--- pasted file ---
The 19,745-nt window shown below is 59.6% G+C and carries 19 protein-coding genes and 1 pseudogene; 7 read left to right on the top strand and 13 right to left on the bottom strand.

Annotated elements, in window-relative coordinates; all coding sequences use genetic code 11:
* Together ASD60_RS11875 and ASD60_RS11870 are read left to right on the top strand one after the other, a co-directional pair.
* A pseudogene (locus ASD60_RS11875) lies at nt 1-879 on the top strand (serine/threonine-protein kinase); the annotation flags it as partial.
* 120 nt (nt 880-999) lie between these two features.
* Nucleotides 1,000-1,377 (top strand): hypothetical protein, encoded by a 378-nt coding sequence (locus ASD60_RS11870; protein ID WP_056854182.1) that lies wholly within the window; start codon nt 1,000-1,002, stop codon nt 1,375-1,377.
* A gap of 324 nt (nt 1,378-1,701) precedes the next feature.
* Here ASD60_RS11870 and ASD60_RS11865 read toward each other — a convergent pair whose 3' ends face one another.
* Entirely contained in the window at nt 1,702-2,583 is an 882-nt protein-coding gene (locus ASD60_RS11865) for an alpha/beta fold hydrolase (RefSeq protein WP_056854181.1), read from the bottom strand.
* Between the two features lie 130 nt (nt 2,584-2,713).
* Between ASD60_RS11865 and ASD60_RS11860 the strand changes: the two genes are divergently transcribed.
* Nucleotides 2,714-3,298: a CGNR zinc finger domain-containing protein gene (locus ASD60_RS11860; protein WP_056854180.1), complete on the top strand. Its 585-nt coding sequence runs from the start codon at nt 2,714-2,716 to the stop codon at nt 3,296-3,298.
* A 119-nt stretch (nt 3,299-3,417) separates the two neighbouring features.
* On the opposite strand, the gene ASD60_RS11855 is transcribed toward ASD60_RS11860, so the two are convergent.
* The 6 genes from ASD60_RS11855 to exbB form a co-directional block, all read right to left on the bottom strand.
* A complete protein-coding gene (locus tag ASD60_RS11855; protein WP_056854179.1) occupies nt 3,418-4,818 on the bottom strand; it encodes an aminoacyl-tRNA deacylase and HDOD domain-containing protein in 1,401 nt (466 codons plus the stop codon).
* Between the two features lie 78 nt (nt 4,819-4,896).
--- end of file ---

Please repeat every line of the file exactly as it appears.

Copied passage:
The 19,745-nt window shown below is 59.6% G+C and carries 19 protein-coding genes and 1 pseudogene; 7 read left to right on the top strand and 13 right to left on the bottom strand.

Annotated elements, in window-relative coordinates; all coding sequences use genetic code 11:
* Together ASD60_RS11875 and ASD60_RS11870 are read left to right on the top strand one after the other, a co-directional pair.
* A pseudogene (locus ASD60_RS11875) lies at nt 1-879 on the top strand (serine/threonine-protein kinase); the annotation flags it as partial.
* 120 nt (nt 880-999) lie between these two features.
* Nucleotides 1,000-1,377 (top strand): hypothetical protein, encoded by a 378-nt coding sequence (locus ASD60_RS11870; protein ID WP_056854182.1) that lies wholly within the window; start codon nt 1,000-1,002, stop codon nt 1,375-1,377.
* A gap of 324 nt (nt 1,378-1,701) precedes the next feature.
* Here ASD60_RS11870 and ASD60_RS11865 read toward each other — a convergent pair whose 3' ends face one another.
* Entirely contained in the window at nt 1,702-2,583 is an 882-nt protein-coding gene (locus ASD60_RS11865) for an alpha/beta fold hydrolase (RefSeq protein WP_056854181.1), read from the bottom strand.
* Between the two features lie 130 nt (nt 2,584-2,713).
* Between ASD60_RS11865 and ASD60_RS11860 the strand changes: the two genes are divergently transcribed.
* Nucleotides 2,714-3,298: a CGNR zinc finger domain-containing protein gene (locus ASD60_RS11860; protein WP_056854180.1), complete on the top strand. Its 585-nt coding sequence runs from the start codon at nt 2,714-2,716 to the stop codon at nt 3,296-3,298.
* A 119-nt stretch (nt 3,299-3,417) separates the two neighbouring features.
* On the opposite strand, the gene ASD60_RS11855 is transcribed toward ASD60_RS11860, so the two are convergent.
* The 6 genes from ASD60_RS11855 to exbB form a co-directional block, all read right to left on the bottom strand.
* A complete protein-coding gene (locus tag ASD60_RS11855; protein WP_056854179.1) occupies nt 3,418-4,818 on the bottom strand; it encodes an aminoacyl-tRNA deacylase and HDOD domain-containing protein in 1,401 nt (466 codons plus the stop codon).
* Between the two features lie 78 nt (nt 4,819-4,896).